His wife’s answer was one pleading look, and to burst into tears.
Sir Bale let-go her wrist, which he had held up to this; and placing his hand gently on her shoulder, he said,
“You must not cry, Janet; I have given you no excuse for tears. I only wished an answer to a very harmless question; and I am sure you would tell me, if by any chance you have lately seen Philip Feltram; he is capable of arranging all that. No one knows him as I do. There, you must not cry any more; but tell me truly, has he turned up? is he at Faxwell?”
She denied all this with perfect truth; and after a hesitation of some time, the matter ended. And as soon as she and he were more themselves, he had something quite different to tell her.
“Sit down, Janet; sit down, and forget that vile picture and all I have been saying. What I came to tell you, I think you will like; I am sure it will please you.”
And with this little preface he placed his arm about her neck, and kissed her tenderly. She certainly was pleased; and when his little speech was over, she, smiling, with her tears still wet upon her cheeks, put her arms round her husband’s neck, and in turn kissed him with the ardour of gratitude, kissed him affectionately; again and again thanking him all the time.
It was no great matter, but from Sir Bale Mardykes it was something quite unusual.
Was it a sudden whim? What was it? Something had prompted Sir Bale, early in that dark shrewd month of December, to tell his wife that he wished to call together some of his county acquaintances, and to fill his house for a week or so, as near Christmas as she could get them to come. He wished her sisters—Lady Haworth (with her husband) and the Dowager Lady Walsingham—to be invited for an early day, before the coming of the other guests, so that she might enjoy their society for a little time quietly to herself before the less intimate guests should assemble.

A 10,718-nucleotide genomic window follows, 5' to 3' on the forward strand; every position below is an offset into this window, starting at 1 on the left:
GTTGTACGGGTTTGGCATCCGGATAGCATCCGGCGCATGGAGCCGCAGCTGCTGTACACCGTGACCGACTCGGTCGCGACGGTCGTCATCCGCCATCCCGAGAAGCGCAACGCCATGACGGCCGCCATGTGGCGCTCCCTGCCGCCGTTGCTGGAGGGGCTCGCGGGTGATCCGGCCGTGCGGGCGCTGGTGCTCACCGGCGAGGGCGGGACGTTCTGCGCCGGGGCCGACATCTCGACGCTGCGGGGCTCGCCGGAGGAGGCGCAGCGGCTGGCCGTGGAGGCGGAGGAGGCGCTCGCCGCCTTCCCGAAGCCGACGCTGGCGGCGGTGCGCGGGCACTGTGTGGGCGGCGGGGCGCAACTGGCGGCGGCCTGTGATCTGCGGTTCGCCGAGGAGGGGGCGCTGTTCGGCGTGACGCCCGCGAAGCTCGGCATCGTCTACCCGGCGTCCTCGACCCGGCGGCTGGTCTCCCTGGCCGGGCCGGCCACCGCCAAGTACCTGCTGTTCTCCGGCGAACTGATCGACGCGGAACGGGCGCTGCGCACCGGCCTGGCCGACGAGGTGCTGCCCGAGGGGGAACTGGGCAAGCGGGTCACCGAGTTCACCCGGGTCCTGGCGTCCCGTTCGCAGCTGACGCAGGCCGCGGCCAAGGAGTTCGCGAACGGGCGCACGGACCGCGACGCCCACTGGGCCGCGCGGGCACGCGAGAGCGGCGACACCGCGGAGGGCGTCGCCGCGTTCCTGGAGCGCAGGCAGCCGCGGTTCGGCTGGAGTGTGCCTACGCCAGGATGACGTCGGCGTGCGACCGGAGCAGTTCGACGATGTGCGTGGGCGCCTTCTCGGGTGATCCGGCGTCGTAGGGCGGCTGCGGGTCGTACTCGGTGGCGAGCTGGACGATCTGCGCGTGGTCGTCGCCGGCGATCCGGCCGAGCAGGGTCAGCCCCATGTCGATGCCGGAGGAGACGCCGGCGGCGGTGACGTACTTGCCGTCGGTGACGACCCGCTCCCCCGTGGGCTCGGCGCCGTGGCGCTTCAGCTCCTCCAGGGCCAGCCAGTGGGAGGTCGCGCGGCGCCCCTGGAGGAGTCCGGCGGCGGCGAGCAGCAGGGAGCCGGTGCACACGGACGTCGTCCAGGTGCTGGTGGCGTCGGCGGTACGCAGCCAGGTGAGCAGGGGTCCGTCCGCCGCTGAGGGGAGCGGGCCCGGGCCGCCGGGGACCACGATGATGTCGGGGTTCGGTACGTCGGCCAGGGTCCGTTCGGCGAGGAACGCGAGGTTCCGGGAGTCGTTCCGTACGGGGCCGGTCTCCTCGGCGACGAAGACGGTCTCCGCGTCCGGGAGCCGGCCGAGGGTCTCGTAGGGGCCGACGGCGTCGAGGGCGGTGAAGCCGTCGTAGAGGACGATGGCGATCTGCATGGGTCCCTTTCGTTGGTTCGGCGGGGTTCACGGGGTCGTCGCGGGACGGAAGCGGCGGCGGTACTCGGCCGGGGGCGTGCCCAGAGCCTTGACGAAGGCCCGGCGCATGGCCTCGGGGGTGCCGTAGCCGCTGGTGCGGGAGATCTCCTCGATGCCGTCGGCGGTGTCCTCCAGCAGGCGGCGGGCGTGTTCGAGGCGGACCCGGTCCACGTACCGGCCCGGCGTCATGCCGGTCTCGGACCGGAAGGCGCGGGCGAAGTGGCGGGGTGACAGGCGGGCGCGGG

Glad was Lady Mardykes to hear the resolve of her husband, and prompt to obey. She wrote to her sisters to beg them to arrange to come, together, by the tenth or twelfth of the month, which they accordingly arranged to do. Sir Oliver, it was true, could not be of the party. A minister of state was drinking the waters at Bath; and Sir Oliver thought it would do him no harm to sip a little also, and his fashionable doctor politely agreed, and “ordered” to those therapeutic springs the knight of the shire, who was “consumedly vexed” to lose the Christmas with that jolly dog, Bale, down at Mardykes Hall. But a fellow must have a stomach for his Christmas pudding, and politics takes it out of a poor gentleman deucedly; and health’s the first thing, egad!
So Sir Oliver went down to Bath, and I don’t know that he tippled much of the waters, but he did drink the burgundy of that haunt of the ailing; and he had the honour of making a fourth not unfrequently in the secretary of state’s whist-parties.